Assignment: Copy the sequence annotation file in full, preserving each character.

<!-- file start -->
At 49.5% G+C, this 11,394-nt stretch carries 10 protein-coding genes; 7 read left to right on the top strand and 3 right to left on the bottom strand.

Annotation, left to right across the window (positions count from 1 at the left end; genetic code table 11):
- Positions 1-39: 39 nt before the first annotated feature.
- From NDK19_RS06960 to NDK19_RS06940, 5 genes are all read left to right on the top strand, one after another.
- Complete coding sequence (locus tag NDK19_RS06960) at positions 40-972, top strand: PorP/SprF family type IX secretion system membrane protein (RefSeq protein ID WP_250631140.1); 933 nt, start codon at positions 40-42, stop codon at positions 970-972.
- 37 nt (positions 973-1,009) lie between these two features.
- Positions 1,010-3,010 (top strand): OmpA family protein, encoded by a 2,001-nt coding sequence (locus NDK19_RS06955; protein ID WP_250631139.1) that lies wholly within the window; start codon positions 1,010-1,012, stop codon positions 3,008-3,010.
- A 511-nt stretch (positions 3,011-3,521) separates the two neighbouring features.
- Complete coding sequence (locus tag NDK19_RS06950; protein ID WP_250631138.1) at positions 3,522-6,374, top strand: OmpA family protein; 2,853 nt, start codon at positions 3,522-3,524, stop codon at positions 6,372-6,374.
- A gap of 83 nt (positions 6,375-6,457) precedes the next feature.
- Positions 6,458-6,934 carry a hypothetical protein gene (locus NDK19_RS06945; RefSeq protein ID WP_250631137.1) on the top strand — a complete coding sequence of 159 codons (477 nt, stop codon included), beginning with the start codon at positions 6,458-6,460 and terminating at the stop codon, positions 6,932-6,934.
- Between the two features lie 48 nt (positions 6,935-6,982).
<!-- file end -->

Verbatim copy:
At 49.5% G+C, this 11,394-nt stretch carries 10 protein-coding genes; 7 read left to right on the top strand and 3 right to left on the bottom strand.

Annotation, left to right across the window (positions count from 1 at the left end; genetic code table 11):
- Positions 1-39: 39 nt before the first annotated feature.
- From NDK19_RS06960 to NDK19_RS06940, 5 genes are all read left to right on the top strand, one after another.
- Complete coding sequence (locus tag NDK19_RS06960) at positions 40-972, top strand: PorP/SprF family type IX secretion system membrane protein (RefSeq protein ID WP_250631140.1); 933 nt, start codon at positions 40-42, stop codon at positions 970-972.
- 37 nt (positions 973-1,009) lie between these two features.
- Positions 1,010-3,010 (top strand): OmpA family protein, encoded by a 2,001-nt coding sequence (locus NDK19_RS06955; protein ID WP_250631139.1) that lies wholly within the window; start codon positions 1,010-1,012, stop codon positions 3,008-3,010.
- A 511-nt stretch (positions 3,011-3,521) separates the two neighbouring features.
- Complete coding sequence (locus tag NDK19_RS06950; protein ID WP_250631138.1) at positions 3,522-6,374, top strand: OmpA family protein; 2,853 nt, start codon at positions 3,522-3,524, stop codon at positions 6,372-6,374.
- A gap of 83 nt (positions 6,375-6,457) precedes the next feature.
- Positions 6,458-6,934 carry a hypothetical protein gene (locus NDK19_RS06945; RefSeq protein ID WP_250631137.1) on the top strand — a complete coding sequence of 159 codons (477 nt, stop codon included), beginning with the start codon at positions 6,458-6,460 and terminating at the stop codon, positions 6,932-6,934.
- Between the two features lie 48 nt (positions 6,935-6,982).